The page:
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English Dictionary: as by the DICT Development Group
6 results for as
From WordNet (r) 3.0 (2006) [wn]:
  1. to the same degree (often followed by `as'); "they were equally beautiful"; "birds were singing and the child sang as sweetly"; "sang as sweetly as a nightingale"; "he is every bit as mean as she is"
    Synonym(s): equally, as, every bit
  1. a very poisonous metallic element that has three allotropic forms; arsenic and arsenic compounds are used as herbicides and insecticides and various alloys; found in arsenopyrite and orpiment and realgar
    Synonym(s): arsenic, As, atomic number 33
  2. a United States territory on the eastern part of the island of Samoa
    Synonym(s): American Samoa, Eastern Samoa, AS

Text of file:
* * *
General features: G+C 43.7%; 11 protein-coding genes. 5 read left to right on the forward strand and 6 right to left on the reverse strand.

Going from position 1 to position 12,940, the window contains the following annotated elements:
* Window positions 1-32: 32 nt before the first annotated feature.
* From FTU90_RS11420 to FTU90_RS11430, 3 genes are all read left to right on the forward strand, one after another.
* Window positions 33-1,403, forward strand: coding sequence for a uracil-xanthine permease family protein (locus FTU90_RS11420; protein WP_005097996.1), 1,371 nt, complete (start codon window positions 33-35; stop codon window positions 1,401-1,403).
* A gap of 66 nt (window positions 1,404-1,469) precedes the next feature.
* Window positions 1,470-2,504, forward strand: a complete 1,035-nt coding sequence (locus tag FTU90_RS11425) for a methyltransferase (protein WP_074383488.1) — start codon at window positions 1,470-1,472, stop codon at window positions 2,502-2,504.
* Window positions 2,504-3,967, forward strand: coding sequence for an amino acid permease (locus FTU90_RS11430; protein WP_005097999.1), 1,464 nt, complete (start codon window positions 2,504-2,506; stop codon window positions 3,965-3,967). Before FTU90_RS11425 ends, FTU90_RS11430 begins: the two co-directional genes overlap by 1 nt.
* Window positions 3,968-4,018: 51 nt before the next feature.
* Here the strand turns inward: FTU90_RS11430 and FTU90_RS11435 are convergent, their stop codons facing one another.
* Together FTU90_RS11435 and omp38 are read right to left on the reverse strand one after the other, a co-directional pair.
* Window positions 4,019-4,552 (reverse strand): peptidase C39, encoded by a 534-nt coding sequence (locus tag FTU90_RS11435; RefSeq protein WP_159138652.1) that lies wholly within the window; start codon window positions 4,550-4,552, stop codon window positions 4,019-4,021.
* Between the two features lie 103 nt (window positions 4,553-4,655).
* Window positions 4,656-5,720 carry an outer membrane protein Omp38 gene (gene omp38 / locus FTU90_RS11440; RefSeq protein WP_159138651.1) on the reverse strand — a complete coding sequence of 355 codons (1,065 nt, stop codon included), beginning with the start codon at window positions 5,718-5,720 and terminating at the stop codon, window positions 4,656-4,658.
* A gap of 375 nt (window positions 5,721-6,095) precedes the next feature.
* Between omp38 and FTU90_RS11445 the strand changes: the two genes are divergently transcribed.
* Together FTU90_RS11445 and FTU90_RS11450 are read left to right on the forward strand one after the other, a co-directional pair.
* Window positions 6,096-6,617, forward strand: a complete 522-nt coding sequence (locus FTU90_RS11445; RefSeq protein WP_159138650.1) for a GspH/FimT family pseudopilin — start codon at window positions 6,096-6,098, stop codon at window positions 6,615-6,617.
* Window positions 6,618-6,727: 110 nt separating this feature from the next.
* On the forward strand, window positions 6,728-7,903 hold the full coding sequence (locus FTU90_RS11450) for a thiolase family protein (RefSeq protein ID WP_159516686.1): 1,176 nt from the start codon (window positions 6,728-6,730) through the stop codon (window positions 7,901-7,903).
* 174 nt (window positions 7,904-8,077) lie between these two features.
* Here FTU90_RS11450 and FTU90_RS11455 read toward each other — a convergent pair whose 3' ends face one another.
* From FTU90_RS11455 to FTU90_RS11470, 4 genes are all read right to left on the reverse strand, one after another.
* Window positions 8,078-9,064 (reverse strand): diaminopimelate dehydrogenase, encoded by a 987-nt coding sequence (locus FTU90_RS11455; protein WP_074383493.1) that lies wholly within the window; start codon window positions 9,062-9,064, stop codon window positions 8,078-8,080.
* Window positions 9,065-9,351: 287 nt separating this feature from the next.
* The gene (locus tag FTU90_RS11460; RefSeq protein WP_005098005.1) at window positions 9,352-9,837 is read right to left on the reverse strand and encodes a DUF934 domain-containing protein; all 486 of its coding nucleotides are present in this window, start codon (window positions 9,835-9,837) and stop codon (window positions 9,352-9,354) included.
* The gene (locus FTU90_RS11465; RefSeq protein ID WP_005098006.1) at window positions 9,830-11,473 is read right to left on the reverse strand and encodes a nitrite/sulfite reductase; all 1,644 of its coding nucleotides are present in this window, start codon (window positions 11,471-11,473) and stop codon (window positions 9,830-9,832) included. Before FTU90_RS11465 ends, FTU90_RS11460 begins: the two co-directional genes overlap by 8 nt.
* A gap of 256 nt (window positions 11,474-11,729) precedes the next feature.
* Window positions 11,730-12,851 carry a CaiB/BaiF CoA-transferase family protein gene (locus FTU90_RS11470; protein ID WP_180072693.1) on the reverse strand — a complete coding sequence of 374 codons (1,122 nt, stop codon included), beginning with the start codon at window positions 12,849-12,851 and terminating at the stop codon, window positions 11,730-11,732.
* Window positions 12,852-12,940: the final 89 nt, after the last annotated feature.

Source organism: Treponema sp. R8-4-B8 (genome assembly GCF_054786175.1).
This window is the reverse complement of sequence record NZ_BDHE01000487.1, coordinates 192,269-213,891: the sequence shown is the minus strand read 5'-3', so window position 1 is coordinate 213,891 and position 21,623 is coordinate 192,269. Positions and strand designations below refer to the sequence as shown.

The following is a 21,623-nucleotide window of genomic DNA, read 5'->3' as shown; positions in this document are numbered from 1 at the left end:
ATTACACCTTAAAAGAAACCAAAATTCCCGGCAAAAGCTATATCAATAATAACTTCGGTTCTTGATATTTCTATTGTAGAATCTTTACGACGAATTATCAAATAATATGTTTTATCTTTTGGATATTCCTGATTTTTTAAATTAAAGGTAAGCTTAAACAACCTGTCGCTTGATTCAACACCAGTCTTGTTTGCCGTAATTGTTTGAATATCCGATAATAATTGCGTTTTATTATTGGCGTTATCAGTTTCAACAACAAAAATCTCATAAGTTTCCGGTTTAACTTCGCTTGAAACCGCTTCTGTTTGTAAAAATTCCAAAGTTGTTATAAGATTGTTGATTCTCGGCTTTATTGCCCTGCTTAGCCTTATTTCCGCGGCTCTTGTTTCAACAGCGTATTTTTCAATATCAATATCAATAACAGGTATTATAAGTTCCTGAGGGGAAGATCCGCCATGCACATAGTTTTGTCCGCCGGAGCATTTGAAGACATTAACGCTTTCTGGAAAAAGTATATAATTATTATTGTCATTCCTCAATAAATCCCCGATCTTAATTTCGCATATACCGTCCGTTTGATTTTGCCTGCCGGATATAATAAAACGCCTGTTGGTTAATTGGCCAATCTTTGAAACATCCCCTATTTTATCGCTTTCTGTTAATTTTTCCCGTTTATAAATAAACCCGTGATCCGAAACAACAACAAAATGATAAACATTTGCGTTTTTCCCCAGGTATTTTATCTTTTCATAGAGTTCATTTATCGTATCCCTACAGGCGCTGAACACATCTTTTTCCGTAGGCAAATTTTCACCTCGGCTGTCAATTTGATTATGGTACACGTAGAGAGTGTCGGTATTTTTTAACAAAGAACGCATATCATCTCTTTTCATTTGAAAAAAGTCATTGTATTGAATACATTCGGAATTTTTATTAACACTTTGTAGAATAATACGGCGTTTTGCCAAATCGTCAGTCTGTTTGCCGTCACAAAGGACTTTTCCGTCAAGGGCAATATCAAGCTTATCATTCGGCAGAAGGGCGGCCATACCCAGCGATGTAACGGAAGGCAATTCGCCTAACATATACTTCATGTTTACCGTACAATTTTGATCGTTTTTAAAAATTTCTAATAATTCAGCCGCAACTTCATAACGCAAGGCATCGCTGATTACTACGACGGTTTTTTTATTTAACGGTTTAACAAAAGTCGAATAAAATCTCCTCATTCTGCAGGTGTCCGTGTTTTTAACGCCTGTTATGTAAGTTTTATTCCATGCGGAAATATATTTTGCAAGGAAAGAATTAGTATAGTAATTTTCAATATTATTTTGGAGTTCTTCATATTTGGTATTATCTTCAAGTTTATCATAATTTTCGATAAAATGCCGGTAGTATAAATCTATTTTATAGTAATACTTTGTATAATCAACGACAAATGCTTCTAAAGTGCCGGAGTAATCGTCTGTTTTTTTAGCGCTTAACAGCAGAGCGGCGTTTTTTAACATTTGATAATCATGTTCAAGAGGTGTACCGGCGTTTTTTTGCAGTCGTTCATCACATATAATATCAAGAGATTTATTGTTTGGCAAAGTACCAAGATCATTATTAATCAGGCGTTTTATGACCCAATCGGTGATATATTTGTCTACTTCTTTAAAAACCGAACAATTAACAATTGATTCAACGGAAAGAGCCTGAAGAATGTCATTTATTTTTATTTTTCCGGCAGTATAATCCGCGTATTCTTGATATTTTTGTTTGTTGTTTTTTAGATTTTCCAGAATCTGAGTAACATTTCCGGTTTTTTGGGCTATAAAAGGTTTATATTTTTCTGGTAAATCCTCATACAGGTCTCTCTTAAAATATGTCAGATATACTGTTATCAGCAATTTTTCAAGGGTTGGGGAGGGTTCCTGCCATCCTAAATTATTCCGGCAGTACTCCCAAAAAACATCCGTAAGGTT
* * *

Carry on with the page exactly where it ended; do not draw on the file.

From Webster's Revised Unabridged Dictionary (1913) [web1913]:
            A week or so will probably reconcile us.      --Gay.
      Note: See the Note under {Ill}, adv.
      {So} . . . {as}. So is now commonly used as a demonstrative
            correlative of as when it is the puprpose to emphasize the
            equality or comparison suggested, esp. in negative
            assertions, and questions implying a negative answer. By
            Shakespeare and others so . . . as was much used where as
            . . . as is now common. See the Note under {As}, 1.
                     So do, as thou hast said.                  --Gen. xviii.
                     As a flower of the field, so he flourisheth. --Ps.